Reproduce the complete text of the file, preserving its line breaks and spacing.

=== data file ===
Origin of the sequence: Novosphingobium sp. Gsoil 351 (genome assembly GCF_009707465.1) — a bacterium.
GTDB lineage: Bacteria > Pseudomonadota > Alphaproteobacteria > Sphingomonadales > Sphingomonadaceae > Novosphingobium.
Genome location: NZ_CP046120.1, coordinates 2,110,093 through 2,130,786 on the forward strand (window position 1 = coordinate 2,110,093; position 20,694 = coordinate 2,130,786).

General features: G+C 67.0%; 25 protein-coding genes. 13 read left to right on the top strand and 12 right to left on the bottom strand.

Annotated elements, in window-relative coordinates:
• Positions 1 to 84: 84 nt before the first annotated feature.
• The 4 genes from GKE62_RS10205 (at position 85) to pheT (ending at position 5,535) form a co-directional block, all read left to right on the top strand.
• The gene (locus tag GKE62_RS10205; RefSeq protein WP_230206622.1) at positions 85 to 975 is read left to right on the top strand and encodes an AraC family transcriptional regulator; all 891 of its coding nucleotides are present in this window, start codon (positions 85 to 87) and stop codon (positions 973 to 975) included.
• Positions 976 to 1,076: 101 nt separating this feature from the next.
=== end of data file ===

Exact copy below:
Origin of the sequence: Novosphingobium sp. Gsoil 351 (genome assembly GCF_009707465.1) — a bacterium.
GTDB lineage: Bacteria > Pseudomonadota > Alphaproteobacteria > Sphingomonadales > Sphingomonadaceae > Novosphingobium.
Genome location: NZ_CP046120.1, coordinates 2,110,093 through 2,130,786 on the forward strand (window position 1 = coordinate 2,110,093; position 20,694 = coordinate 2,130,786).

General features: G+C 67.0%; 25 protein-coding genes. 13 read left to right on the top strand and 12 right to left on the bottom strand.

Annotated elements, in window-relative coordinates:
• Positions 1 to 84: 84 nt before the first annotated feature.
• The 4 genes from GKE62_RS10205 (at position 85) to pheT (ending at position 5,535) form a co-directional block, all read left to right on the top strand.
• The gene (locus tag GKE62_RS10205; RefSeq protein WP_230206622.1) at positions 85 to 975 is read left to right on the top strand and encodes an AraC family transcriptional regulator; all 891 of its coding nucleotides are present in this window, start codon (positions 85 to 87) and stop codon (positions 973 to 975) included.
• Positions 976 to 1,076: 101 nt separating this feature from the next.